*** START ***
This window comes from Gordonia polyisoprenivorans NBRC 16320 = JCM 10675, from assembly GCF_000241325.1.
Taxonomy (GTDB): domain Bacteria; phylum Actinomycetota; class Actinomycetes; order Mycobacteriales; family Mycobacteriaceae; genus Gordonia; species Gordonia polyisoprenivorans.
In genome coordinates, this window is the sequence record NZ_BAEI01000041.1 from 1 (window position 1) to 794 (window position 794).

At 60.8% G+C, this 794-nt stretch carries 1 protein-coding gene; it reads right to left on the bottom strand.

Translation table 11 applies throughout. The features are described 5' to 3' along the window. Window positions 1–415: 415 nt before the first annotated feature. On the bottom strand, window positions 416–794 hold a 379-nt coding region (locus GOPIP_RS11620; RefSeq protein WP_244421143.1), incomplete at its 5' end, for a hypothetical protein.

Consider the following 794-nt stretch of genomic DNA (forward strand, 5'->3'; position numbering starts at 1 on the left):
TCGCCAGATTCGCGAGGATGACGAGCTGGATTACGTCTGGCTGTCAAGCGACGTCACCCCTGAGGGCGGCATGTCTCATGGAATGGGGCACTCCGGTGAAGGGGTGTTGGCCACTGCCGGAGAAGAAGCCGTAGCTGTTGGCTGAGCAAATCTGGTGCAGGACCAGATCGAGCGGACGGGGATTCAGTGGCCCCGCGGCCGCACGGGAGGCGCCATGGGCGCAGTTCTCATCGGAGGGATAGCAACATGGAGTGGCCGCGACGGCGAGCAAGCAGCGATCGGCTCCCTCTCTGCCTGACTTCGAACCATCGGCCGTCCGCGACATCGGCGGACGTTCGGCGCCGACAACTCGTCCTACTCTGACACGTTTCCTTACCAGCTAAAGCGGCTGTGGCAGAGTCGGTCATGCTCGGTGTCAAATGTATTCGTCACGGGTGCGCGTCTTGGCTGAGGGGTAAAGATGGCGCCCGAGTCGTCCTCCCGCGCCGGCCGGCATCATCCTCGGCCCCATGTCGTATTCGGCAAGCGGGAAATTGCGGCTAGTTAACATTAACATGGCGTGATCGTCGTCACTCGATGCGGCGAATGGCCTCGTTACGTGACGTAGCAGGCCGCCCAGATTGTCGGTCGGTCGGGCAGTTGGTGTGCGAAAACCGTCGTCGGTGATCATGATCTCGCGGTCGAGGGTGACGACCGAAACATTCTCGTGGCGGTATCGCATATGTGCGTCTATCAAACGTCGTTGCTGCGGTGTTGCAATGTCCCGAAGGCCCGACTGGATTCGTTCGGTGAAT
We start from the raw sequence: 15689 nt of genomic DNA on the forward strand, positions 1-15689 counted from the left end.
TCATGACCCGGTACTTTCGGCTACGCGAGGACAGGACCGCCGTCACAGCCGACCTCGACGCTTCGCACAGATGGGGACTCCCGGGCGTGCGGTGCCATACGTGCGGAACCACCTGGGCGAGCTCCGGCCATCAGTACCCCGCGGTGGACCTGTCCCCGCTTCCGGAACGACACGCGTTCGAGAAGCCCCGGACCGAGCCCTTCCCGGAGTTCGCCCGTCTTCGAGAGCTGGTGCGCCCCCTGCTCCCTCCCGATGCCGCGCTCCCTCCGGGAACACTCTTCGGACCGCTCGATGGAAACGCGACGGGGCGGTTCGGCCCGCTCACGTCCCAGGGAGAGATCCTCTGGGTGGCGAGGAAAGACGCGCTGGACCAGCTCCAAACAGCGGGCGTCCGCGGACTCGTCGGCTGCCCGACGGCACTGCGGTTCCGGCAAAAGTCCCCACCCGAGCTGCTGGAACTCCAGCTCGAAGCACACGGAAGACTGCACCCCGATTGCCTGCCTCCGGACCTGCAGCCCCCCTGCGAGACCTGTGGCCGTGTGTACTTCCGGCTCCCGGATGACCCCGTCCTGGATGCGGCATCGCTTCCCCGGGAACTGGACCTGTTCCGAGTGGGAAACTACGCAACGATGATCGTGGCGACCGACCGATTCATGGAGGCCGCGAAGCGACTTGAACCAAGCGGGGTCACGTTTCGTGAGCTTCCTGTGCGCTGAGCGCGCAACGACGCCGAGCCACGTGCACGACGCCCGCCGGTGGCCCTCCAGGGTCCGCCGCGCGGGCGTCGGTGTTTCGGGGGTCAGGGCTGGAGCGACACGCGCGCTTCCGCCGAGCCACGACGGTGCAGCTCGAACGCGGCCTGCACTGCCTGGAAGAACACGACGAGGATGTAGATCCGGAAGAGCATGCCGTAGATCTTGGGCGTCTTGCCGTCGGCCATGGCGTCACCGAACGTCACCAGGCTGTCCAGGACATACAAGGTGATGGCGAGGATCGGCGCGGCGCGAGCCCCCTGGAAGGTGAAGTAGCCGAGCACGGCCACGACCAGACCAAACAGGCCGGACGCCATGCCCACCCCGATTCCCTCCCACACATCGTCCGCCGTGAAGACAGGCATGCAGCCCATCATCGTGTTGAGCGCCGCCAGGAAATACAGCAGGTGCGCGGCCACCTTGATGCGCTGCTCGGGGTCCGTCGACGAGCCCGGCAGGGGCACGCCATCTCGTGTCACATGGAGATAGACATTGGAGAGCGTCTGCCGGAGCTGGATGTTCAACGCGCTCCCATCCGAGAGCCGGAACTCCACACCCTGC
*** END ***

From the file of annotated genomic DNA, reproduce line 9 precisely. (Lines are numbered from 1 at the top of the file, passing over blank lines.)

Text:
TCATGACCCGGTACTTTCGGCTACGCGAGGACAGGACCGCCGTCACAGCCGACCTCGACGCTTCGCACAGATGGGGACTCCCGGGCGTGCGGTGCCATACGTGCGGAACCACCTGGGCGAGCTCCGGCCATCAGTACCCCGCGGTGGACCTGTCCCCGCTTCCGGAACGACACGCGTTCGAGAAGCCCCGGACCGAGCCCTTCCCGGAGTTCGCCCGTCTTCGAGAGCTGGTGCGCCCCCTGCTCCCTCCCGATGCCGCGCTCCCTCCGGGAACACTCTTCGGACCGCTCGATGGAAACGCGACGGGGCGGTTCGGCCCGCTCACGTCCCAGGGAGAGATCCTCTGGGTGGCGAGGAAAGACGCGCTGGACCAGCTCCAAACAGCGGGCGTCCGCGGACTCGTCGGCTGCCCGACGGCACTGCGGTTCCGGCAAAAGTCCCCACCCGAGCTGCTGGAACTCCAGCTCGAAGCACACGGAAGACTGCACCCCGATTGCCTGCCTCCGGACCTGCAGCCCCCCTGCGAGACCTGTGGCCGTGTGTACTTCCGGCTCCCGGATGACCCCGTCCTGGATGCGGCATCGCTTCCCCGGGAACTGGACCTGTTCCGAGTGGGAAACTACGCAACGATGATCGTGGCGACCGACCGATTCATGGAGGCCGCGAAGCGACTTGAACCAAGCGGGGTCACGTTTCGTGAGCTTCCTGTGCGCTGAGCGCGCAACGACGCCGAGCCACGTGCACGACGCCCGCCGGTGGCCCTCCAGGGTCCGCCGCGCGGGCGTCGGTGTTTCGGGGGTCAGGGCTGGAGCGACACGCGCGCTTCCGCCGAGCCACGACGGTGCAGCTCGAACGCGGCCTGCACTGCCTGGAAGAACACGACGAGGATGTAGATCCGGAAGAGCATGCCGTAGATCTTGGGCGTCTTGCCGTCGGCCATGGCGTCACCGAACGTCACCAGGCTGTCCAGGACATACAAGGTGATGGCGAGGATCGGCGCGGCGCGAGCCCCCTGGAAGGTGAAGTAGCCGAGCACGGCCACGACCAGACCAAACAGGCCGGACGCCATGCCCACCCCGATTCCCTCCCACACATCGTCCGCCGTGAAGACAGGCATGCAGCCCATCATCGTGTTGAGCGCCGCCAGGAAATACAGCAGGTGCGCGGCCACCTTGATGCGCTGCTCGGGGTCCGTCGACGAGCCCGGCAGGGGCACGCCATCTCGTGTCACATGGAGATAGACATTGGAGAGCGTCTGCCGGAGCTGGATGTTCAACGCGCTCCCATCCGAGAGCCGGAACTCCACACCCTGC